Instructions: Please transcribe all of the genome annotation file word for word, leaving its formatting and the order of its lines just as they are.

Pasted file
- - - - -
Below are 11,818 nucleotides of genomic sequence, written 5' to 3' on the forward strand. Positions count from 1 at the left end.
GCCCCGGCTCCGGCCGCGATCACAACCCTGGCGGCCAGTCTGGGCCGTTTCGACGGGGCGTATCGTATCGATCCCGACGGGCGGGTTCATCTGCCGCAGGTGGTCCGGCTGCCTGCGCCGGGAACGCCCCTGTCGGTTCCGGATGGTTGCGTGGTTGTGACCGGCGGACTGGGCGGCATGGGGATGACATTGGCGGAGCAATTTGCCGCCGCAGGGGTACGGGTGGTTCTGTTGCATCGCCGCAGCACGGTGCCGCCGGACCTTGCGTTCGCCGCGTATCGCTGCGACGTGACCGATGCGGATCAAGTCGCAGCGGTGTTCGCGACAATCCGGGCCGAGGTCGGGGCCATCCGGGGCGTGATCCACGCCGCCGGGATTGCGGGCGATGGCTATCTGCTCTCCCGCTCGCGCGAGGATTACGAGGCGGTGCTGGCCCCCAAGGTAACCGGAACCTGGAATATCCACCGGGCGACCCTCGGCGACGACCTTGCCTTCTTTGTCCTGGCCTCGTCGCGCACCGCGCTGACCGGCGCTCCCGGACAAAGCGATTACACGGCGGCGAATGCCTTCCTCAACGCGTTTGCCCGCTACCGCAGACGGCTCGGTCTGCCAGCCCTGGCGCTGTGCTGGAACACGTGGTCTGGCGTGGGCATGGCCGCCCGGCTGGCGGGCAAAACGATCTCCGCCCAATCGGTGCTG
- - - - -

Below are 11,818 nucleotides of genomic sequence, written 5' to 3' on the forward strand. Positions count from 1 at the left end.
GCCCCGGCTCCGGCCGCGATCACAACCCTGGCGGCCAGTCTGGGCCGTTTCGACGGGGCGTATCGTATCGATCCCGACGGGCGGGTTCATCTGCCGCAGGTGGTCCGGCTGCCTGCGCCGGGAACGCCCCTGTCGGTTCCGGATGGTTGCGTGGTTGTGACCGGCGGACTGGGCGGCATGGGGATGACATTGGCGGAGCAATTTGCCGCCGCAGGGGTACGGGTGGTTCTGTTGCATCGCCGCAGCACGGTGCCGCCGGACCTTGCGTTCGCCGCGTATCGCTGCGACGTGACCGATGCGGATCAAGTCGCAGCGGTGTTCGCGACAATCCGGGCCGAGGTCGGGGCCATCCGGGGCGTGATCCACGCCGCCGGGATTGCGGGCGATGGCTATCTGCTCTCCCGCTCGCGCGAGGATTACGAGGCGGTGCTGGCCCCCAAGGTAACCGGAACCTGGAATATCCACCGGGCGACCCTCGGCGACGACCTTGCCTTCTTTGTCCTGGCCTCGTCGCGCACCGCGCTGACCGGCGCTCCCGGACAAAGCGATTACACGGCGGCGAATGCCTTCCTCAACGCGTTTGCCCGCTACCGCAGACGGCTCGGTCTGCCAGCCCTGGCGCTGTGCTGGAACACGTGGTCTGGCGTGGGCATGGCCGCCCGGCTGGCGGGCAAAACGATCTCCGCCCAATCGGTGCTG